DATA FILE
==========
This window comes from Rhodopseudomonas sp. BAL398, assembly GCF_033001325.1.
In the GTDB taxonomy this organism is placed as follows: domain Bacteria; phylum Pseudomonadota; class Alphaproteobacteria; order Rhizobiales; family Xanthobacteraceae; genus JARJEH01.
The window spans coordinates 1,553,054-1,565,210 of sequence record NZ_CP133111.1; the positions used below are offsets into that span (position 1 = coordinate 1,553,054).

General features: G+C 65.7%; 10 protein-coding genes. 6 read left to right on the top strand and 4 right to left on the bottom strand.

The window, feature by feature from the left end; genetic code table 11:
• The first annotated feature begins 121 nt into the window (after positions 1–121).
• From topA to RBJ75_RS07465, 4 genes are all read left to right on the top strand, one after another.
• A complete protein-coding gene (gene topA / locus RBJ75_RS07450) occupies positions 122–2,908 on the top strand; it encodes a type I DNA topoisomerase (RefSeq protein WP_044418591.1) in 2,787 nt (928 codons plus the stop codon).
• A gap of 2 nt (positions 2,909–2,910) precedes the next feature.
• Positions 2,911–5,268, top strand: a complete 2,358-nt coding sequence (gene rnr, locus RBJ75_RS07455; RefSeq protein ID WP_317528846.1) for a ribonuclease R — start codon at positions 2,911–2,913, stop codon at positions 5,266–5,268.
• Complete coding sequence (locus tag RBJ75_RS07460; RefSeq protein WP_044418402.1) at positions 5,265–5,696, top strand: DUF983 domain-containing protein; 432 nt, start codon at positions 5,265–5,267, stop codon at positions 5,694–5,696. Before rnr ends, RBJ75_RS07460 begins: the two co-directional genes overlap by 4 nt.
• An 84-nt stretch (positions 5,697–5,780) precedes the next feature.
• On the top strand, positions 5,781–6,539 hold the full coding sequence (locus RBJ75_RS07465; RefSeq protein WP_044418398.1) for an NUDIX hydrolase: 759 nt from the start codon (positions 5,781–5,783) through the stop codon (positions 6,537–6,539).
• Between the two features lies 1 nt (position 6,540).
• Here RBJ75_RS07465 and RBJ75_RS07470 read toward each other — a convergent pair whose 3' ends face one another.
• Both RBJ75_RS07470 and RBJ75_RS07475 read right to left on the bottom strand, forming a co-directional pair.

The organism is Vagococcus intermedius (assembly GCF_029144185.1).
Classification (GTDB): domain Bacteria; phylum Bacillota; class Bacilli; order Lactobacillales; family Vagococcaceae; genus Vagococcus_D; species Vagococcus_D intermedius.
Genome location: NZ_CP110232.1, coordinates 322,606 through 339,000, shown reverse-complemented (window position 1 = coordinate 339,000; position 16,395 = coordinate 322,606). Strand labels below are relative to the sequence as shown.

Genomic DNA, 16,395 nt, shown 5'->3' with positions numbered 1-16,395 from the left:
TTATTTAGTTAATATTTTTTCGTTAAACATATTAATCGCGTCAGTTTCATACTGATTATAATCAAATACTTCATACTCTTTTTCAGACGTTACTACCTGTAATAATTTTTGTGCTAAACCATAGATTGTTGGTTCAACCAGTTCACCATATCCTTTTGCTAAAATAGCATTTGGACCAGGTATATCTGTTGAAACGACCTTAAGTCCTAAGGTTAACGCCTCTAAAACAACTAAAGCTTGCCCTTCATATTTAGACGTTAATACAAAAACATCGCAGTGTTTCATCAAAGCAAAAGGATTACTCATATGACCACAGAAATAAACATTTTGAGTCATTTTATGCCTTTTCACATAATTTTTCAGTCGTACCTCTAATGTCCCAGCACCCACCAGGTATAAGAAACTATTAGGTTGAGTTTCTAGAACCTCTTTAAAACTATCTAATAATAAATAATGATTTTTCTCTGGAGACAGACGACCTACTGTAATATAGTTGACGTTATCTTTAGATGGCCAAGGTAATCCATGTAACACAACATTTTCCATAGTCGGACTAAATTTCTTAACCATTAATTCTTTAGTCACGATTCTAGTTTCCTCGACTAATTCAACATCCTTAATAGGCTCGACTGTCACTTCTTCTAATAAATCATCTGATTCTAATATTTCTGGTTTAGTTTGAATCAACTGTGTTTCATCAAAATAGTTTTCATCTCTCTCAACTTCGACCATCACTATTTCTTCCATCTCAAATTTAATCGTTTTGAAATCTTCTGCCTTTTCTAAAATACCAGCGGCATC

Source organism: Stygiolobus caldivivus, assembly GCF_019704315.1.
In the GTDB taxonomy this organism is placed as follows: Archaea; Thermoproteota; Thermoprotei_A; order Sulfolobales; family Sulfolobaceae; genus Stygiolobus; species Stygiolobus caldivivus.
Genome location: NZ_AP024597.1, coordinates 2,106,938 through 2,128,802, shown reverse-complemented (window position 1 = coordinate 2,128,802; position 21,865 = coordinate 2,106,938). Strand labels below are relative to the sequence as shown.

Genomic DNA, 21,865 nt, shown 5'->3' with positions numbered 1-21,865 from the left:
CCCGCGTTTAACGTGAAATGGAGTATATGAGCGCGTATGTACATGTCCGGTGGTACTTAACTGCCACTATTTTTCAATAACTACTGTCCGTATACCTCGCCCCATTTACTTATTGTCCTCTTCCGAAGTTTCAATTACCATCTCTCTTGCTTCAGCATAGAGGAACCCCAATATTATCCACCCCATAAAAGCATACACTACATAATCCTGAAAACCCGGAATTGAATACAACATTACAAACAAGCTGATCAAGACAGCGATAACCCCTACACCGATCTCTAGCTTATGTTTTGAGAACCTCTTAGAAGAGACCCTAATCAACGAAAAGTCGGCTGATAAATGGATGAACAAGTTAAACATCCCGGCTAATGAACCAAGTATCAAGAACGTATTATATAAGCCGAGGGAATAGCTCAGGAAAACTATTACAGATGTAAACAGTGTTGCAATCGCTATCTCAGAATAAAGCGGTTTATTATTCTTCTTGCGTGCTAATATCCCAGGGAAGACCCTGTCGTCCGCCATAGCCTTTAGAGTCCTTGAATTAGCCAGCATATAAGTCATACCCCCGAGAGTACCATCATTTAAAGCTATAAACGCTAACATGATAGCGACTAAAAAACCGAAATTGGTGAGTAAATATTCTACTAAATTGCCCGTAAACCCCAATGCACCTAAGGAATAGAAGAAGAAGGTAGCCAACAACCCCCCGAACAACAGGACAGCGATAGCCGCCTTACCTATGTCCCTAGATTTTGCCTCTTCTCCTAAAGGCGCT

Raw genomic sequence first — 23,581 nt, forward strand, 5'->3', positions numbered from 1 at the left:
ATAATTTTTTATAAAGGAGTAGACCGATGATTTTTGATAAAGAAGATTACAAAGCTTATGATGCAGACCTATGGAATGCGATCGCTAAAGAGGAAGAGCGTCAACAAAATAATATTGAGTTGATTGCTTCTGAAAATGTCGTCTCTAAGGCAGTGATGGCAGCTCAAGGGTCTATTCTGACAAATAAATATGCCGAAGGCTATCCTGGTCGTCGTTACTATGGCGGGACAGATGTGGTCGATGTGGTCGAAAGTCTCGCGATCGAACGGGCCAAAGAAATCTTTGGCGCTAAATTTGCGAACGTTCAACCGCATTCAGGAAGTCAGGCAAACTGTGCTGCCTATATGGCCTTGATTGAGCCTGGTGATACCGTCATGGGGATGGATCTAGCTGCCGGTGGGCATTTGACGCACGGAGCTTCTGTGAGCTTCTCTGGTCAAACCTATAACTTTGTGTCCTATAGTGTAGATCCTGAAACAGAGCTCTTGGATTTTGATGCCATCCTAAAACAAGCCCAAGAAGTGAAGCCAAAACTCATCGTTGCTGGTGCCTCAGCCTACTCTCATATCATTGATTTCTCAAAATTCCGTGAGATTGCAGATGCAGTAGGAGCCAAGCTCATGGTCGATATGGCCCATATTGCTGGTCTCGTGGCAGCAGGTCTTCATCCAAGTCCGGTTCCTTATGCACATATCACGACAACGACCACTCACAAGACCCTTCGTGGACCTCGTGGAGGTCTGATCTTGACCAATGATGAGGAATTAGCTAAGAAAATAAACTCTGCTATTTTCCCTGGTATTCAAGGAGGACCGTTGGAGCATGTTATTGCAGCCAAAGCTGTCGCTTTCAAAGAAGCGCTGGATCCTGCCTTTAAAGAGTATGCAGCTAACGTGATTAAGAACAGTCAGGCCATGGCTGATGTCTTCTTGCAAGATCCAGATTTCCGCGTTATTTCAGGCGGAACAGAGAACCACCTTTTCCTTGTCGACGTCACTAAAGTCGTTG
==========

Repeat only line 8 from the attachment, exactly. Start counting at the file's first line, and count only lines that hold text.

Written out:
• A complete protein-coding gene (gene topA / locus RBJ75_RS07450) occupies positions 122–2,908 on the top strand; it encodes a type I DNA topoisomerase (RefSeq protein WP_044418591.1) in 2,787 nt (928 codons plus the stop codon).